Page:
Installing and Testing UniCurses

UniCurses is useful for taking control of the console, to obtain the functionality of the Pascal crt unit (and more besides). The original name curses was a pun on cursor optimization. We supply directions here for installation and testing on Windows.

  1. Download the UniCurses setup executable from sourceforge and double click on the filename to start the installation (which is quick and painless).
  2. Download pdcurses.dll and move it to your main Python folder (such as C:\Python33)
  3. Use this script to test the installation. See the comments that describe the instructions.
    # Script to test the installation of UniCurses
    from unicurses import *
    stdscr = initscr() # initializes the standard screen
    addstr('Hello World!\n')
    addch(ord('A') | A_BOLD)
    addstr(' single bold letter\n')
    attron(A_BOLD) # Turns on attribute
    addstr('\n\nBold string')
    addstr("\nNot bold now")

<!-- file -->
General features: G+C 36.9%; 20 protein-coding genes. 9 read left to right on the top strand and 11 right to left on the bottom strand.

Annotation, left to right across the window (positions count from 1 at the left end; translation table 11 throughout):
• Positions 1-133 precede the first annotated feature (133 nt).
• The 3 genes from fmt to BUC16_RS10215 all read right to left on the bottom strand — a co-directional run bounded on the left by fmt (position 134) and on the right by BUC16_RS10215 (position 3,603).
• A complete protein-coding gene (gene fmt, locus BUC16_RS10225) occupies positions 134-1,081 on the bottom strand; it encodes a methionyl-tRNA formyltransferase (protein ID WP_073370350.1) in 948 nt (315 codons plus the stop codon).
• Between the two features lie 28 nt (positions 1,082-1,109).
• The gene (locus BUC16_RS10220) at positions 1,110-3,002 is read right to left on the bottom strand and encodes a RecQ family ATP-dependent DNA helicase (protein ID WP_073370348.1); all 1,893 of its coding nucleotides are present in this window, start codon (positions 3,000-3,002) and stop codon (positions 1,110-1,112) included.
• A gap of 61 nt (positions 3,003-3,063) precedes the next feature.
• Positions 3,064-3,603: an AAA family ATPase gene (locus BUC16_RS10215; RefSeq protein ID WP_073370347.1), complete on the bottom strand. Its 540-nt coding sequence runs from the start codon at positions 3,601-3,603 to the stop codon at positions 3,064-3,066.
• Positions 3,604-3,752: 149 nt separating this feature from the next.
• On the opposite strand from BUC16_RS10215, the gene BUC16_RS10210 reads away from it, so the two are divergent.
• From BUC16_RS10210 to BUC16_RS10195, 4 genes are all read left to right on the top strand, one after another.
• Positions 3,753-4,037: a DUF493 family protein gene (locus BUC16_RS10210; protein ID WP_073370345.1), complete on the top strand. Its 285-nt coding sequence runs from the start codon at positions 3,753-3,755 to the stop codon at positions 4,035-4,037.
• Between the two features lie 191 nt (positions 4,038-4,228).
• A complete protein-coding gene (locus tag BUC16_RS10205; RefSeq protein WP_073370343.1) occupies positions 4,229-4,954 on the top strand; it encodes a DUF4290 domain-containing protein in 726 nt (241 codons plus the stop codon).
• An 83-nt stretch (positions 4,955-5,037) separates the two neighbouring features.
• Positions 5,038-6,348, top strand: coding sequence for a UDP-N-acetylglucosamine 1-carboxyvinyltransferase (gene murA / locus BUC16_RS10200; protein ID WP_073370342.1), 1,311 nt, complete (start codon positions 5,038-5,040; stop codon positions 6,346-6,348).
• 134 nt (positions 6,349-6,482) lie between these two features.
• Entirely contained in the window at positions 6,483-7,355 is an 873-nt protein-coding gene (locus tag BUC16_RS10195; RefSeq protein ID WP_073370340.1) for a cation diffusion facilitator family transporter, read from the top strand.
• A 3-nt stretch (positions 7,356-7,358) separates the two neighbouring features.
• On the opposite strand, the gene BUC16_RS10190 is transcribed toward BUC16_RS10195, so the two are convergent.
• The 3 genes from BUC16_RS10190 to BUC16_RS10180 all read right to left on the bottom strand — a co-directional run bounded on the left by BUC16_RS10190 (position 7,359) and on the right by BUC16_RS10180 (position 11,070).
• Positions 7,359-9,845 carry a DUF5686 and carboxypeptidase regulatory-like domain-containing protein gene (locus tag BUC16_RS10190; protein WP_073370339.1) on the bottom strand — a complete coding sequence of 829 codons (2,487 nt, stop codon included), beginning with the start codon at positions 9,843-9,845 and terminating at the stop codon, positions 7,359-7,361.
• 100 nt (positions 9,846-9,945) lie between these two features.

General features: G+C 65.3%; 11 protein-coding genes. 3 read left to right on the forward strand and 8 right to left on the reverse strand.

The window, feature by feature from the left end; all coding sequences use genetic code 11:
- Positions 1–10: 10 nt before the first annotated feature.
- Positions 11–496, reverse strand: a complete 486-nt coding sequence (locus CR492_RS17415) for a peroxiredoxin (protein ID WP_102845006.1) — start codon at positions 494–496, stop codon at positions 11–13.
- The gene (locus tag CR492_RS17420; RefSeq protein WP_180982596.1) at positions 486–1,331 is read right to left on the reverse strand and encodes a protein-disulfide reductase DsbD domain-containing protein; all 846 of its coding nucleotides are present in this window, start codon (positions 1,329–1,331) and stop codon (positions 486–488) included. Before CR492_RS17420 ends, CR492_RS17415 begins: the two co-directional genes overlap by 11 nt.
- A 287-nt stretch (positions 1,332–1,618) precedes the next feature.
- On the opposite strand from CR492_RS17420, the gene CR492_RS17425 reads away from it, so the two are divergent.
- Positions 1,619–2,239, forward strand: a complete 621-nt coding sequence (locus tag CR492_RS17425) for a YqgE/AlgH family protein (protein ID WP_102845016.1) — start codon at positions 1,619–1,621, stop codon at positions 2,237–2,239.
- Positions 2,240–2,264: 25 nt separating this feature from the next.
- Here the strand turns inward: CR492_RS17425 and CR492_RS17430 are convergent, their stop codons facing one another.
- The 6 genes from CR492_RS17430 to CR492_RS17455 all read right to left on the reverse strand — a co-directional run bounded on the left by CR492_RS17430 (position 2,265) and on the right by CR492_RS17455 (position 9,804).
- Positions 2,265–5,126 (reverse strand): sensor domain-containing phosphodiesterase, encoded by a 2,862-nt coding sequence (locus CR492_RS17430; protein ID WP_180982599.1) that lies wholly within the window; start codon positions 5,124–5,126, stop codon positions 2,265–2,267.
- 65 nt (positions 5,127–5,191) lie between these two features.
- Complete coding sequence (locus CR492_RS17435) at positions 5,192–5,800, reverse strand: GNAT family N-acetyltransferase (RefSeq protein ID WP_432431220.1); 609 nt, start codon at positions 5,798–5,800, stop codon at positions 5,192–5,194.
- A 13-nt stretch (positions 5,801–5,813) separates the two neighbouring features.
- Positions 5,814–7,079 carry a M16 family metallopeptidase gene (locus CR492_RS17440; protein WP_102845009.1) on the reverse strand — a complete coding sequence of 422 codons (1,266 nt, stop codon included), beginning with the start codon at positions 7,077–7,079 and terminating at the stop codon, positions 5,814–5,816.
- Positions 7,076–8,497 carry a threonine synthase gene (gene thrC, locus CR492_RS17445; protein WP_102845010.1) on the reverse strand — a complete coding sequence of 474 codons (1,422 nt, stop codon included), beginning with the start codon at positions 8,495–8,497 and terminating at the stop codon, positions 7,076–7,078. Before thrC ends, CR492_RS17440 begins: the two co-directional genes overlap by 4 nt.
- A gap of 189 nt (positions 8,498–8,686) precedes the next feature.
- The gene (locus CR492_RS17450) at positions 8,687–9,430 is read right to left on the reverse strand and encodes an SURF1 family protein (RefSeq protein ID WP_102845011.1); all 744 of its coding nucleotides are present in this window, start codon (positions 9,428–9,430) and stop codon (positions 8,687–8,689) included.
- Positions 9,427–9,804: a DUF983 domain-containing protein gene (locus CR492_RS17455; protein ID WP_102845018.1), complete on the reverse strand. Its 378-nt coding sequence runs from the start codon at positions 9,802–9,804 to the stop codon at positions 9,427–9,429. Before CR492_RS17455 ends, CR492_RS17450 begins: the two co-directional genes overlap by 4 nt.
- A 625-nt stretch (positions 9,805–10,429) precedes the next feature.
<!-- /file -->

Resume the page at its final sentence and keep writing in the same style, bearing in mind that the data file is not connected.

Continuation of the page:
mvaddch(7, 10, 66); #B at row 7, col 10
    addstr(' - single letter at row 7, col 10')
    init_pair(1, COLOR_RED, COLOR_GREEN) # Specifies foreground and background pair 1
    init_pair(2, COLOR_YELLOW, COLOR_RED)
    mvaddstr(15, 12, 'Red on green at row 15, col 12')	
    addstr('\n\nYellow on red')
    addstr('\n\nPress up arrow!')
    cbreak() # Gets raw key inputs but allows CRTL+C to work
    keypad(stdscr, True)  # Get arrow keys etc.
    noecho() # Do not display automatically characters for key presses
    a = getch() # Gets the key code
    if a == KEY_UP:
        addstr('Beep! Any key to quit.')    
    a = getch()
  4. Test it also with Snake, which might give you ideas for console games of your own.

As necessary, consult further information about UniCurses for Python and about the underlying NCURSES library (with instructions in C code).

Programming - a skill for life!

Converting from Python to Pascal